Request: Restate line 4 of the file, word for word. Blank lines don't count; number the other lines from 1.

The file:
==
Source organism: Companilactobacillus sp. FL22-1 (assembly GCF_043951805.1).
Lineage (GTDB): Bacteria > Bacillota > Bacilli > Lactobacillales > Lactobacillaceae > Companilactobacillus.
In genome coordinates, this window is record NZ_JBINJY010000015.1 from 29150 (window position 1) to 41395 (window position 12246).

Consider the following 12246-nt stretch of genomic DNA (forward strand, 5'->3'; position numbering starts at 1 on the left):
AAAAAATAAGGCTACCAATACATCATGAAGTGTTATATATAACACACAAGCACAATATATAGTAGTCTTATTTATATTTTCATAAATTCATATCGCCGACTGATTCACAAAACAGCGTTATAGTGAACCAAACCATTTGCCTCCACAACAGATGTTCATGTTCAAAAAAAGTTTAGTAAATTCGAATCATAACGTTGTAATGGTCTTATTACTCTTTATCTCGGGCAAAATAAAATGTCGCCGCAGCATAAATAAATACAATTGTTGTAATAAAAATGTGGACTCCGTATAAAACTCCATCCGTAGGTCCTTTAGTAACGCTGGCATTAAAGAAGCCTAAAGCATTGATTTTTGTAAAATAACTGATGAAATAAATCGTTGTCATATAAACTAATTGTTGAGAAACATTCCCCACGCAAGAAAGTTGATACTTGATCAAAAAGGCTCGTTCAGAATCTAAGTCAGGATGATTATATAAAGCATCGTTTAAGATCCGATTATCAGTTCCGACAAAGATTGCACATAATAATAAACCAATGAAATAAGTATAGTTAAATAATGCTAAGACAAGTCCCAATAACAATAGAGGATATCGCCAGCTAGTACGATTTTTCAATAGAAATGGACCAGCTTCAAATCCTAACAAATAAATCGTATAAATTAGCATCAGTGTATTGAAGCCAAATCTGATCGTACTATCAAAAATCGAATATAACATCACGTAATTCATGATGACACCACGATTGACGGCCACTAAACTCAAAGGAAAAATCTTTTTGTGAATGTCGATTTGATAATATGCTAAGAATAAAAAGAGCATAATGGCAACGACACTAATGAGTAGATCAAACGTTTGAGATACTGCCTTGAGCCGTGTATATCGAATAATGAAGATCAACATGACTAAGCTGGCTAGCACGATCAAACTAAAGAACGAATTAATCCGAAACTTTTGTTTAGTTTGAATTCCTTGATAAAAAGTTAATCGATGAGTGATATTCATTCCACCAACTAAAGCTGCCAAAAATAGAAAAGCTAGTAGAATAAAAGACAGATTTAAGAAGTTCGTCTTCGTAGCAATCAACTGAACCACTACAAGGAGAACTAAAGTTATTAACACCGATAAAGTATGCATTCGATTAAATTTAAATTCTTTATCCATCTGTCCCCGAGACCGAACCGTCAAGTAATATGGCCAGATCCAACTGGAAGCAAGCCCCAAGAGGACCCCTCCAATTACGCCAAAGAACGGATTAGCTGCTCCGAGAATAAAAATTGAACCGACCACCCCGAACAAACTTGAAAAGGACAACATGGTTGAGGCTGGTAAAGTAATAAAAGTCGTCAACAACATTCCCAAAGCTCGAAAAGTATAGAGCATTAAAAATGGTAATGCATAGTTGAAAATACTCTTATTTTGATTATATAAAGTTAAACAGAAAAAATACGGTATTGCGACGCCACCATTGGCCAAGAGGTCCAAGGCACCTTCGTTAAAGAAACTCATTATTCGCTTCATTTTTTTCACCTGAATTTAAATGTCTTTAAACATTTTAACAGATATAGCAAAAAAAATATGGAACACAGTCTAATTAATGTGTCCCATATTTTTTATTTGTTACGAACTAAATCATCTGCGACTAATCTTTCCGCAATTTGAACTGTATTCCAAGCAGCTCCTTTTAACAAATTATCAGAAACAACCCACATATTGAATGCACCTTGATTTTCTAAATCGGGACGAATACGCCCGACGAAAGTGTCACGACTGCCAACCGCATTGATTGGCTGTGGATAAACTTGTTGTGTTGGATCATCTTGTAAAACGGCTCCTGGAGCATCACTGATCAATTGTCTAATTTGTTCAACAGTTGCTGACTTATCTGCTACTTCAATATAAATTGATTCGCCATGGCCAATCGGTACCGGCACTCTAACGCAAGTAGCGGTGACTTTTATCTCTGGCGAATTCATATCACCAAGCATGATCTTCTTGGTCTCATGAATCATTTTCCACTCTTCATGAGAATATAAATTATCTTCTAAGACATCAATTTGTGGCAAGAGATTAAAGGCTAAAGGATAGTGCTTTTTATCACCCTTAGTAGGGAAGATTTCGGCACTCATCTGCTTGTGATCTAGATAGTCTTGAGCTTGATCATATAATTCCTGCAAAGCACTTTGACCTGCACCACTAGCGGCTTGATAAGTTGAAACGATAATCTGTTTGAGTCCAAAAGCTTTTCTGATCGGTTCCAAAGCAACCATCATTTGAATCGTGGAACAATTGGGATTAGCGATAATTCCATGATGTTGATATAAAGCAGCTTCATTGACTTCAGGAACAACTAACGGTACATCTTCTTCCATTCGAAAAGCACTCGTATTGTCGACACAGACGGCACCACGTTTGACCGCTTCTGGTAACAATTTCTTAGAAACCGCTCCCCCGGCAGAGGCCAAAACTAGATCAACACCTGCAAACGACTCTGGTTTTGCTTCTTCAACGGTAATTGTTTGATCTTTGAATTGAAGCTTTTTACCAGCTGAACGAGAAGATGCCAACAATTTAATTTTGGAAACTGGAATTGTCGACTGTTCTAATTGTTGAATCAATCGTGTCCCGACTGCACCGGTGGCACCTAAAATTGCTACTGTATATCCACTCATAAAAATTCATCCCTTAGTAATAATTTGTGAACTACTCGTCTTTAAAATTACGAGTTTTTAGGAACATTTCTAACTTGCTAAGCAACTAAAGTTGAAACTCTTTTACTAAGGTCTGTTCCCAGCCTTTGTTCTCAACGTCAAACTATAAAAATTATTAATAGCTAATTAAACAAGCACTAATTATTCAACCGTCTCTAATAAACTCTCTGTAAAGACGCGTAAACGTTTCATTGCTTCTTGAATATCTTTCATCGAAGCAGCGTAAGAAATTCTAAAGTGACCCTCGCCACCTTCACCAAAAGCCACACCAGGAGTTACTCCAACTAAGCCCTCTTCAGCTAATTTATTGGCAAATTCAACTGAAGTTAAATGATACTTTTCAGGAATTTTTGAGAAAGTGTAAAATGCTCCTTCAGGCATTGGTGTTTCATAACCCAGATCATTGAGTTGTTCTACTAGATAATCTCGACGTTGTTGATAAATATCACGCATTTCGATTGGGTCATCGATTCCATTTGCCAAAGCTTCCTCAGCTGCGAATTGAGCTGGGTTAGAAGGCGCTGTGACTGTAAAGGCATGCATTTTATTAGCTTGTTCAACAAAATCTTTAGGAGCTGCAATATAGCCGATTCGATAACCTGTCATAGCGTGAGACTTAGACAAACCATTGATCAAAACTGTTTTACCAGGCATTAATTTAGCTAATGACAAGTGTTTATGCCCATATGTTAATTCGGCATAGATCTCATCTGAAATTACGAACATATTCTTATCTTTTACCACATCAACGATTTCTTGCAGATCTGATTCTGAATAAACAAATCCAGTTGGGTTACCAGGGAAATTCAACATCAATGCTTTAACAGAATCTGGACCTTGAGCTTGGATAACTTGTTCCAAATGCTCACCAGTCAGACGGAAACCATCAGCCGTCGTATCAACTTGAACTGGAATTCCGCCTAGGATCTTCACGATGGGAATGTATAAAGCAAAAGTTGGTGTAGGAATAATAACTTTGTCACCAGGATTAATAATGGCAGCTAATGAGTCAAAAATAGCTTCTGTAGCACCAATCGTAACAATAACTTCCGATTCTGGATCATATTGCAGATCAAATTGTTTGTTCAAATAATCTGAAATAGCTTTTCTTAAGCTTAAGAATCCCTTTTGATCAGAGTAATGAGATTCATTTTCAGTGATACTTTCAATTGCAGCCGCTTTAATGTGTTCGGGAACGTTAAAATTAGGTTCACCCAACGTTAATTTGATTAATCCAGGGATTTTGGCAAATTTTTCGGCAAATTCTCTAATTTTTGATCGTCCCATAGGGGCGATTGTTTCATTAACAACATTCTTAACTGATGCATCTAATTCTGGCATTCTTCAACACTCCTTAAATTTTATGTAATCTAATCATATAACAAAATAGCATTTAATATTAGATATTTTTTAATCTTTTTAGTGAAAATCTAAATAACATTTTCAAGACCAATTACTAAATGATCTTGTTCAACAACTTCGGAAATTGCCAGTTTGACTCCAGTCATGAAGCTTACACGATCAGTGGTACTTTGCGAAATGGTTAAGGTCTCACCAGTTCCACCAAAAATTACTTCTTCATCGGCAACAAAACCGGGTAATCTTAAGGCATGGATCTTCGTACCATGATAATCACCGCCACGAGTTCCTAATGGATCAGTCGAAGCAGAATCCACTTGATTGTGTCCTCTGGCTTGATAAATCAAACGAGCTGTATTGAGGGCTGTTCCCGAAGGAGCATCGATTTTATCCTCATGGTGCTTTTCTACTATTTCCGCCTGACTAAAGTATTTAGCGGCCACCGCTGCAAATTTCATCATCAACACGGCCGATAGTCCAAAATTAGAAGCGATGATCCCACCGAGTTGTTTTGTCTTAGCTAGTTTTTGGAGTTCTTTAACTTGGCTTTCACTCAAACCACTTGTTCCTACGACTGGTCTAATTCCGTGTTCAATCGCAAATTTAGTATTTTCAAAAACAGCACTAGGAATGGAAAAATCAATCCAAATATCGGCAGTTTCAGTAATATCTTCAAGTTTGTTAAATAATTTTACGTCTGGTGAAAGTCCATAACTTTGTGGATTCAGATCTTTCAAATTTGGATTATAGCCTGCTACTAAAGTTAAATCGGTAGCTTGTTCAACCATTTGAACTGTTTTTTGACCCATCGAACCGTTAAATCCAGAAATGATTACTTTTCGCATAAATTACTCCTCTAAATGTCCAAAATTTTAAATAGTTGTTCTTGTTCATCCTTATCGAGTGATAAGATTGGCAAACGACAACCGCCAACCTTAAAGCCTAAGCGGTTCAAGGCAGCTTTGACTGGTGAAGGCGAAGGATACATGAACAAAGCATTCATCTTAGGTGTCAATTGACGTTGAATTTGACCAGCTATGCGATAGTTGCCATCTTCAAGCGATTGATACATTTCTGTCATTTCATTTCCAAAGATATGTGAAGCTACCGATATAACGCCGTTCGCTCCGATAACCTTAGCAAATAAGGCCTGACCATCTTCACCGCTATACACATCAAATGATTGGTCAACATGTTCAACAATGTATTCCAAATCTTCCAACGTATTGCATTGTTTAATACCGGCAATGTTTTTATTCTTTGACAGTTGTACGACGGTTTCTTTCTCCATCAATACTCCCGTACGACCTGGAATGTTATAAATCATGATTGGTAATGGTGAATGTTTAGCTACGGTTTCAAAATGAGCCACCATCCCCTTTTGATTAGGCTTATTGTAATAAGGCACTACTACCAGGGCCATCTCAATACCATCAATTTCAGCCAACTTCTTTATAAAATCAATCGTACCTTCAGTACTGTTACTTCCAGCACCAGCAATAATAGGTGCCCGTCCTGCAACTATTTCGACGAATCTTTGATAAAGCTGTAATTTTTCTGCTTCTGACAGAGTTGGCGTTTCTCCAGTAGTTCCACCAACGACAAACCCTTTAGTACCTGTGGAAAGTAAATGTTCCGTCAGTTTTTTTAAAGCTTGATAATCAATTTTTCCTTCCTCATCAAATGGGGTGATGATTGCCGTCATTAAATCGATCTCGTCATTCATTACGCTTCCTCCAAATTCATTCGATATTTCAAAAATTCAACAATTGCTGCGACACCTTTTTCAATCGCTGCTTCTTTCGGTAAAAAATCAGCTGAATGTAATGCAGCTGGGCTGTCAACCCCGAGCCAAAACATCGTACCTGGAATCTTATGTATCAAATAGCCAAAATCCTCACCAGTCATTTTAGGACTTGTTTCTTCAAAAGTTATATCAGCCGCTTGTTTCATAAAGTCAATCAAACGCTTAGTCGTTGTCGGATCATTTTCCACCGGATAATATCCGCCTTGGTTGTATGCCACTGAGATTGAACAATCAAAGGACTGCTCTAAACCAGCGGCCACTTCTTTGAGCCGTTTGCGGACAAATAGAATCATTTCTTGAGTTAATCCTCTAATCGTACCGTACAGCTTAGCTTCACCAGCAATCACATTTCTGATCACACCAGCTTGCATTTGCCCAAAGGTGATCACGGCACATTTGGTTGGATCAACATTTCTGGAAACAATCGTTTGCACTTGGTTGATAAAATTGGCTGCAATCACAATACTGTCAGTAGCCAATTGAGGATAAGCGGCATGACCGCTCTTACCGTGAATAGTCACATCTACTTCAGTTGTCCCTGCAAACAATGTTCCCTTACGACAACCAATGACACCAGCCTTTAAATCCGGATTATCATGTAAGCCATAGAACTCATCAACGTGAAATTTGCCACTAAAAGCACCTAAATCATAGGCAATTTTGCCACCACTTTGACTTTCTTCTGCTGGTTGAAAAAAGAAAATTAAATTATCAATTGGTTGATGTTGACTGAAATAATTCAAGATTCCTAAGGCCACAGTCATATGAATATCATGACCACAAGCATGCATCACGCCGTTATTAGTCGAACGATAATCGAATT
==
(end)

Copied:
Consider the following 12246-nt stretch of genomic DNA (forward strand, 5'->3'; position numbering starts at 1 on the left):